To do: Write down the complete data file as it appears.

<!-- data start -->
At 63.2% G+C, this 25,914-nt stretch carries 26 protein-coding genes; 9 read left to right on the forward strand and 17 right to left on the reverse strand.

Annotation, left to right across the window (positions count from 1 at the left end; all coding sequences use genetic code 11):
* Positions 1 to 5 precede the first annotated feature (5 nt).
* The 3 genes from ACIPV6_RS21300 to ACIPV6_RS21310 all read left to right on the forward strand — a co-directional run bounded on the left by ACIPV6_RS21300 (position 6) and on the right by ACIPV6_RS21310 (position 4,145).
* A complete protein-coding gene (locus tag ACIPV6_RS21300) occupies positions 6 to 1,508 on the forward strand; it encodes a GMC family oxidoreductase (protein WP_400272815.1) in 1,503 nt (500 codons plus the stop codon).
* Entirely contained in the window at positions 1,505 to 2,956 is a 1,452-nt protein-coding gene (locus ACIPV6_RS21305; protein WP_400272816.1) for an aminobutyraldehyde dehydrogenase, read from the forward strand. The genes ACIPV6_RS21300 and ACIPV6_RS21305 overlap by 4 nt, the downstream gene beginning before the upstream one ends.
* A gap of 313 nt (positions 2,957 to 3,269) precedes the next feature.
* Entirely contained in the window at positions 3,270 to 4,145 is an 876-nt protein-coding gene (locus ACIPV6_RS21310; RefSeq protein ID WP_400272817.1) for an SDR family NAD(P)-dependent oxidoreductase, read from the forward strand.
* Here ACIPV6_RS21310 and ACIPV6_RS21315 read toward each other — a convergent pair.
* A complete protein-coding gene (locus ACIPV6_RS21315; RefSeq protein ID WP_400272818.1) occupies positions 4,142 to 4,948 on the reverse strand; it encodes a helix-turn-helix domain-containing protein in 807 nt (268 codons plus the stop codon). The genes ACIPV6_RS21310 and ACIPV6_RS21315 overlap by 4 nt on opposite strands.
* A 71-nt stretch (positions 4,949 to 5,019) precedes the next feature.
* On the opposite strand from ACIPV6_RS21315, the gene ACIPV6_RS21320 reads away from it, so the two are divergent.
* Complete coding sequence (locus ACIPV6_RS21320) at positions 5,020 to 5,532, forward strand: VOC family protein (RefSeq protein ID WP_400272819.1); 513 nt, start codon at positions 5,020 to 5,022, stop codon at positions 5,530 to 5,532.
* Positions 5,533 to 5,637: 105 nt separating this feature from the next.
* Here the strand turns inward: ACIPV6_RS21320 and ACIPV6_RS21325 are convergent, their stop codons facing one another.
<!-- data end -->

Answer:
At 63.2% G+C, this 25,914-nt stretch carries 26 protein-coding genes; 9 read left to right on the forward strand and 17 right to left on the reverse strand.

Annotation, left to right across the window (positions count from 1 at the left end; all coding sequences use genetic code 11):
* Positions 1 to 5 precede the first annotated feature (5 nt).
* The 3 genes from ACIPV6_RS21300 to ACIPV6_RS21310 all read left to right on the forward strand — a co-directional run bounded on the left by ACIPV6_RS21300 (position 6) and on the right by ACIPV6_RS21310 (position 4,145).
* A complete protein-coding gene (locus tag ACIPV6_RS21300) occupies positions 6 to 1,508 on the forward strand; it encodes a GMC family oxidoreductase (protein WP_400272815.1) in 1,503 nt (500 codons plus the stop codon).
* Entirely contained in the window at positions 1,505 to 2,956 is a 1,452-nt protein-coding gene (locus ACIPV6_RS21305; protein WP_400272816.1) for an aminobutyraldehyde dehydrogenase, read from the forward strand. The genes ACIPV6_RS21300 and ACIPV6_RS21305 overlap by 4 nt, the downstream gene beginning before the upstream one ends.
* A gap of 313 nt (positions 2,957 to 3,269) precedes the next feature.
* Entirely contained in the window at positions 3,270 to 4,145 is an 876-nt protein-coding gene (locus ACIPV6_RS21310; RefSeq protein ID WP_400272817.1) for an SDR family NAD(P)-dependent oxidoreductase, read from the forward strand.
* Here ACIPV6_RS21310 and ACIPV6_RS21315 read toward each other — a convergent pair.
* A complete protein-coding gene (locus ACIPV6_RS21315; RefSeq protein ID WP_400272818.1) occupies positions 4,142 to 4,948 on the reverse strand; it encodes a helix-turn-helix domain-containing protein in 807 nt (268 codons plus the stop codon). The genes ACIPV6_RS21310 and ACIPV6_RS21315 overlap by 4 nt on opposite strands.
* A 71-nt stretch (positions 4,949 to 5,019) precedes the next feature.
* On the opposite strand from ACIPV6_RS21315, the gene ACIPV6_RS21320 reads away from it, so the two are divergent.
* Complete coding sequence (locus ACIPV6_RS21320) at positions 5,020 to 5,532, forward strand: VOC family protein (RefSeq protein ID WP_400272819.1); 513 nt, start codon at positions 5,020 to 5,022, stop codon at positions 5,530 to 5,532.
* Positions 5,533 to 5,637: 105 nt separating this feature from the next.
* Here the strand turns inward: ACIPV6_RS21320 and ACIPV6_RS21325 are convergent, their stop codons facing one another.